• We intend to choose the attribute, splitting by which information gain will be the most
  • Next step is calculating information gain for all attributes
Here the short example of a Decision tree:

import pandas as pd
import numpy as np
import matplotlib.pyplot as plt
%matplotlib inline
play_data=pd.read_csv('data/tennis.csv.txt')
print(play_data)
play_data=pd.read_csv('data/tennis.csv.txt')
play_data

Output:

outlook temp humidity windy play
0 sunny hot high False no
1 sunny hot high True no
2 overcast hot high False yes
3 rainy mild high False yes
4 rainy cool normal False yes
5 rainy cool normal True no
6 overcast cool normal True yes
7 sunny mild high False no
8 sunny cool normal False yes
9 rainy mild normal False yes
10 sunny mild normal True yes
11 overcast mild high True yes
12 overcast hot normal False yes
13 rainy mild high True no 

Entropy of play:

  • Entropy(play) = – p(Yes) . log2p(Yes) – p(No) . log2p(No)

play_data.play.value_counts()
Entropy_play=-(9/14)*np.log2(9/14)-(5/14)*np.log2(5/14)
print(Entropy_play)

output:
0.94028595867063114

Information Gain on splitting by Outlook

  • Gain(Play, Outlook) = Entropy(Play) – ∑ [ p(Play|Outlook) . Entropy(Play|Outlook) ]
  • Gain(Play, Outlook) = Entropy(Play) – [ p(Play|Outlook=Sunny) . Entropy(Play|Outlook=Sunny) ] – [ p(Play|Outlook=Overcast) . Entropy(Play|Outlook=Overcast) ] – [ p(Play|Outlook=Rain) . Entropy(Play|Outlook=Rain) ]

play_data[play_data.outlook == 'sunny'] 

# Entropy(Play|Outlook=Sunny)
Entropy_Play_Outlook_Sunny =-(3/5)*np.log2(3/5) -(2/5)*np.log2(2/5)
Entropy_Play_Outlook_Sunny
play_data[play_data.outlook == 'overcast'] # Entropy(Play|Outlook=overcast)
# Since, it's a homogenous data entropy will be 0
play_data[play_data.outlook == 'rainy'] # Entropy(Play|Outlook=rainy)
Entropy_Play_Outlook_Rain = -(2/5)*np.log2(2/5) - (3/5)*np.log2(3/5)
print(Entropy_play_Outlook_Rain)
# Entropy(Play_Sunny|)
Entropy_Play_Outlook_Sunny =-(3/5)*np.log2(3/5) -(2/5)*np.log2(2/5)
#Gain(Play, Outlook) = Entropy(Play) – [ p(Play|Outlook=Sunny) . Entropy(Play|Outlook=Sunny) ] –
#[ p(Play|Outlook=Overcast) . Entropy(Play|Outlook=Overcast) ] – [ p(Play|Outlook=Rain) . Entropy(Play|Outlook=Rain) ]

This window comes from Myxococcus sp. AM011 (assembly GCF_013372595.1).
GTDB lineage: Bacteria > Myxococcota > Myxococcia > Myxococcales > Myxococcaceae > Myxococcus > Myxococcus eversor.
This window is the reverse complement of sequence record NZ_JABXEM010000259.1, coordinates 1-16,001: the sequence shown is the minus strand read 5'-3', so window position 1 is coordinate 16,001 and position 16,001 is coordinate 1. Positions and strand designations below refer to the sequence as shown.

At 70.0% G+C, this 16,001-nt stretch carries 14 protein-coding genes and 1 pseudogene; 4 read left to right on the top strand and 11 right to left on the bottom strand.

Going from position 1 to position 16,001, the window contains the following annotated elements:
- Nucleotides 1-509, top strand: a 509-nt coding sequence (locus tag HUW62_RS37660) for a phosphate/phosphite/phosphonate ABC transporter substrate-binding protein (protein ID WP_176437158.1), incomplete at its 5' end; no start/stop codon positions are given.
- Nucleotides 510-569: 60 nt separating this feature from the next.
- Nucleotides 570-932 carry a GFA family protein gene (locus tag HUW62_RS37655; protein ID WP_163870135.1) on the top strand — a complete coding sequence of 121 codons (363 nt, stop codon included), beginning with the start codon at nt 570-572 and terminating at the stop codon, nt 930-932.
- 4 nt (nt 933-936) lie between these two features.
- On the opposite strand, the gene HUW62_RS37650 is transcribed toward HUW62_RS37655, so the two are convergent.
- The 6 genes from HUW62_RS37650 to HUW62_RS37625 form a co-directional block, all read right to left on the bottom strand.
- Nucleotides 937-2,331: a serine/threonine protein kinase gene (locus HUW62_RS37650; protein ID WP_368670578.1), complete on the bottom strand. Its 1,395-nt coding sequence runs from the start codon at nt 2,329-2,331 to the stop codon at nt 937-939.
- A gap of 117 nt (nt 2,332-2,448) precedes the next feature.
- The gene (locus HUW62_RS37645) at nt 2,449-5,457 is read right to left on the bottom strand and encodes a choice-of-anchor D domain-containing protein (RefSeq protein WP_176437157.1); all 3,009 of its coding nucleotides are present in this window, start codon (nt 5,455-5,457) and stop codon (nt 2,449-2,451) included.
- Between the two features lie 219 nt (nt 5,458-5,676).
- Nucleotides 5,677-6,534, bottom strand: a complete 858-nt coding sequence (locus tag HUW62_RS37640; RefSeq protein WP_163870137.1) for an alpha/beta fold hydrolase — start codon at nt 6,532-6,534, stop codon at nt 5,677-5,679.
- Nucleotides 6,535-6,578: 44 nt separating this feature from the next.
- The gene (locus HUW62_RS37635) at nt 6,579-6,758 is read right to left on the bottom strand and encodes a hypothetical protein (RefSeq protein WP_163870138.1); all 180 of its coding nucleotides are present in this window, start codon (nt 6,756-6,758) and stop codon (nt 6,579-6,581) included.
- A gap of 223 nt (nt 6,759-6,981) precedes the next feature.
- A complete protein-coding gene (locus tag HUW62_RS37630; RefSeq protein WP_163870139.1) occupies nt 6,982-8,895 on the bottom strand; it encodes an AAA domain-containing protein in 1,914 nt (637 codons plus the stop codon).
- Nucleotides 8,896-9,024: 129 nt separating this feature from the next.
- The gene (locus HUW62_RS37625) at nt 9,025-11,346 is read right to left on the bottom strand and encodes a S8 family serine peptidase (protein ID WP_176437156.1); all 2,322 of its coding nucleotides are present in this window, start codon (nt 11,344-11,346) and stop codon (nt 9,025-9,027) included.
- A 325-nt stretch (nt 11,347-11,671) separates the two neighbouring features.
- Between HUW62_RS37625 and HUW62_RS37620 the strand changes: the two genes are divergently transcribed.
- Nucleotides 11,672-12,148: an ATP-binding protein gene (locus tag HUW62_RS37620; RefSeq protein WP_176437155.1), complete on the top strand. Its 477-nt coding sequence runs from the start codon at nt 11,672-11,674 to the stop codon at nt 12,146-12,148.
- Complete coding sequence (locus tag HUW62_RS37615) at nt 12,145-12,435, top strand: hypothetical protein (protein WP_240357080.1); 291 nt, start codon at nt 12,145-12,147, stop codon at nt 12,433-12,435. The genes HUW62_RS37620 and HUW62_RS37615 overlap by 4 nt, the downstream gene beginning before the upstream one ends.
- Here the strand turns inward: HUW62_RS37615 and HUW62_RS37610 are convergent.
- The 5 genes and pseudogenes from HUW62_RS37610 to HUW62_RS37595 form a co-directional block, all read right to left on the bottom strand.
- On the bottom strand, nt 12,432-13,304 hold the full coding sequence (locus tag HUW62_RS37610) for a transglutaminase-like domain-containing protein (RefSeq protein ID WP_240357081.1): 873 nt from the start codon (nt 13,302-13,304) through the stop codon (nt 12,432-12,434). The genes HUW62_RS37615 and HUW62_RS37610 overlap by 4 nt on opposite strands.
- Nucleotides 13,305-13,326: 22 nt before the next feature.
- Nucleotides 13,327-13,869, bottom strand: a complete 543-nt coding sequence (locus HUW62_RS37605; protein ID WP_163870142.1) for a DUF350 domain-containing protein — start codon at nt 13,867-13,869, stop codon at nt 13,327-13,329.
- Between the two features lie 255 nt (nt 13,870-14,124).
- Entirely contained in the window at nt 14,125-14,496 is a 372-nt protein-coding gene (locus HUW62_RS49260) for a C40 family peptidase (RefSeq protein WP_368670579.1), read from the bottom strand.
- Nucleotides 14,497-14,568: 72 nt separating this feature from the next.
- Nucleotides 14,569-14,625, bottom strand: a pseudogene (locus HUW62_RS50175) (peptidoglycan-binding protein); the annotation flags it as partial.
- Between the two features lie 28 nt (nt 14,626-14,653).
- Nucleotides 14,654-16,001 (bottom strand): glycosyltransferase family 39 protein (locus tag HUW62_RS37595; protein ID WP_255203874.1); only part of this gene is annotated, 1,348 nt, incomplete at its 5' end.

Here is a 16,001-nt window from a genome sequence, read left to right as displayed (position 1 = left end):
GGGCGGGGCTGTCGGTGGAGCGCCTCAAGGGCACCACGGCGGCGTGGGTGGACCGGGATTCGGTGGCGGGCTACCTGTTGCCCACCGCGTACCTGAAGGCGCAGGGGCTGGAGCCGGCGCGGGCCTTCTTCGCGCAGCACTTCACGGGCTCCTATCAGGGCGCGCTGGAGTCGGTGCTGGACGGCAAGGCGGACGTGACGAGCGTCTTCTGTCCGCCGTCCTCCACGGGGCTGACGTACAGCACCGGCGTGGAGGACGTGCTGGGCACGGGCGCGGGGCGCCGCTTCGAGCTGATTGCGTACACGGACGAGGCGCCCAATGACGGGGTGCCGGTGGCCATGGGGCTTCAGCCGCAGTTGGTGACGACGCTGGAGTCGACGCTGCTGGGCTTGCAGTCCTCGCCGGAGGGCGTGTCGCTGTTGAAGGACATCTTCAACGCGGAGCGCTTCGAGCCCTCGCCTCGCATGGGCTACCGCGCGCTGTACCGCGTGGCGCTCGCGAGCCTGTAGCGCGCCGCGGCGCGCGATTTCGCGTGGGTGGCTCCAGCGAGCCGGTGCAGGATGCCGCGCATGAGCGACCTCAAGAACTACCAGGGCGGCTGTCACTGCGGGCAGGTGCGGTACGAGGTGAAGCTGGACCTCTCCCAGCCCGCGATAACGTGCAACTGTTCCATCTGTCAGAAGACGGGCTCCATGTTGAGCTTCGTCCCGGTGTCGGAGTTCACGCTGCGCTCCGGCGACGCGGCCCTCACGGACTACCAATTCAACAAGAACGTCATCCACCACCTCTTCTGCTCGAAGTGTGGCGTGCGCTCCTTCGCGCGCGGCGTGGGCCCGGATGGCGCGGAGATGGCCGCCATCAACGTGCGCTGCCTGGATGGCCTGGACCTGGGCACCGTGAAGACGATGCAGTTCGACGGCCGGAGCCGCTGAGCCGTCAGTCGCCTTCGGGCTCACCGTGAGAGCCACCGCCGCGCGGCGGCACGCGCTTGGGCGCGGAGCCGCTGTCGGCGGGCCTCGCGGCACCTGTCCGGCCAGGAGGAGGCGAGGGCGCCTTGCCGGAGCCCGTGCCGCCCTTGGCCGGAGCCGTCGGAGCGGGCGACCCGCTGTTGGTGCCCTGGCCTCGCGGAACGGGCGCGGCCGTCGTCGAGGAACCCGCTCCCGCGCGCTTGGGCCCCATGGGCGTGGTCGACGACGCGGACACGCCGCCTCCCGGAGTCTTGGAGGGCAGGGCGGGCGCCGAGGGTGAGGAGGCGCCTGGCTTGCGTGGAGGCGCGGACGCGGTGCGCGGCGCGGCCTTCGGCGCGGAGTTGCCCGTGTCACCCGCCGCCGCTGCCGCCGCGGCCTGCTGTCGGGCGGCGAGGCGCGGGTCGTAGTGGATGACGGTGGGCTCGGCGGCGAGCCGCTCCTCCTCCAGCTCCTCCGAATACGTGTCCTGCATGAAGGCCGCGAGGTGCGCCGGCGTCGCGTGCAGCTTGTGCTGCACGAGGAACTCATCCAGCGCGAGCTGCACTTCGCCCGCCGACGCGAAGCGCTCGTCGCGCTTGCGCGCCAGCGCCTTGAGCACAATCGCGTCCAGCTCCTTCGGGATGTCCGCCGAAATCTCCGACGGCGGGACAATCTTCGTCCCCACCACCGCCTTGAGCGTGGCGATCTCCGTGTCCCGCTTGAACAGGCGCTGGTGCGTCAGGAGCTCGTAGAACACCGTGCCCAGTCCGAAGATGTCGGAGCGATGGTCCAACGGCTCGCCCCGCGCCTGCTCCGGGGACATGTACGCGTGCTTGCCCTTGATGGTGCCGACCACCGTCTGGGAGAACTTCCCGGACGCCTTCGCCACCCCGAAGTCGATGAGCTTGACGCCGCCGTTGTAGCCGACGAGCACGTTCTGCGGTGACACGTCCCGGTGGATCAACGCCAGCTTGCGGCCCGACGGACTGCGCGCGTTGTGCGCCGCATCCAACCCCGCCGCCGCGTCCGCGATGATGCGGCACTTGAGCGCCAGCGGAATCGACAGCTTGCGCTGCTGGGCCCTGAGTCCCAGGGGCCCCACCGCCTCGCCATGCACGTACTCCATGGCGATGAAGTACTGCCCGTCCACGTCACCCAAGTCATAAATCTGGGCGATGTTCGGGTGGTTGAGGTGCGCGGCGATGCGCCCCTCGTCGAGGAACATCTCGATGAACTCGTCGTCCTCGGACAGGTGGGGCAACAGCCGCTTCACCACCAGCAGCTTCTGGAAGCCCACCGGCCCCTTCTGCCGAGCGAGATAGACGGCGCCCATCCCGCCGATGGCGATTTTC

Other gains

  • Gain(Play, Temperature) – 0.029
  • Gain(Play, Humidity) – 0.151
  • Gain(Play, Wind) – 0.048

Conclusion – Outlook is winner & thus becomes root of the tree

Time to find the next splitting criteria

play_data[play_data.outlook == 'overcast'] play_data[play_data.outlook == 'sunny'] # Entropy(Play_Sunny|)
Entropy_Play_Outlook_Sunny =-(3/5)*np.log2(3/5) -(2/5)*np.log2(2/5)
print(Entropy_Play_Outlook_Sunny)
# Entropy(Play_Sunny|)
Entropy_Play_Outlook_Sunny =-(3/5)*np.log2(3/5) -(2/5)*np.log2(2/5)
print(Entropy_Play_Outlook_Sunny)

Information Gain for humidity

#Entropy for attribute high = 0, also entropy for attribute normal = 0
Entropy_Play_Outlook_Sunny - (3/5)*0 - (2/5)*0 

Information Gain for windy

  • False -> 3 -> [1+ 2-]
  • True -> 2 -> [1+ 1-]

Entropy_Wind_False = -(1/3)*np.log2(1/3) - (2/3)*np.log2(2/3)
print(Entropy_Wind_False)
Entropy_Play_Outlook_Sunny - (3/5)* Entropy_Wind_False - (2/5)*1  

Information Gain for temperature

  • hot -> 2 -> [2- 0+]
  • mild -> 2 -> [1+ 1-]
  • cool -> 1 -> [1+ 0-]

Entropy_Play_Outlook_Sunny - (2/5)*0 - (1/5)*0 - (2/5)* 1]

Conclusion : Humidity is the best choice on sunny branch:

play_data[(play_data.outlook == 'sunny') & (play_data.humidity == 'high')] 

Output:

outlook temp humidity windy play
0 sunny hot high False no
1 sunny hot high True no
7 sunny mild high False no 

play_data[(play_data.outlook == 'sunny') & (play_data.humidity == 'normal']

Output:
outlook temp humidity windy play
8 sunny cool normal False yes
10 sunny mild normal True yes

Splitting the rainy branch:

play_data[play_data.outlook == 'rainy'] # Entropy(Play_Rainy|)
Entropy_Play_Outlook_Rainy =-(3/5)*np.log2(3/5) -(2/5)*np.log2(2/5)outlook temp humidity windy play
3 rainy mild high False yes
4 rainy cool normal False yes
5 rainy cool normal True no
9 rainy mild normal False yes
13 rainy mild high True no 

Information Gain for temp

  • mild -> 3 [2+ 1-]
  • cool -> 2 [1+ 1-]

Entropy_Play_Outlook_Rainy - (3/5)*0.918 - (2/5)*1

Output:
0.020150594454668602

Information Gain for Windy:

Entropy_Play_Outlook_Rainy - (2/5)*0 - (3/5)*0

Output:
0.97095059445466858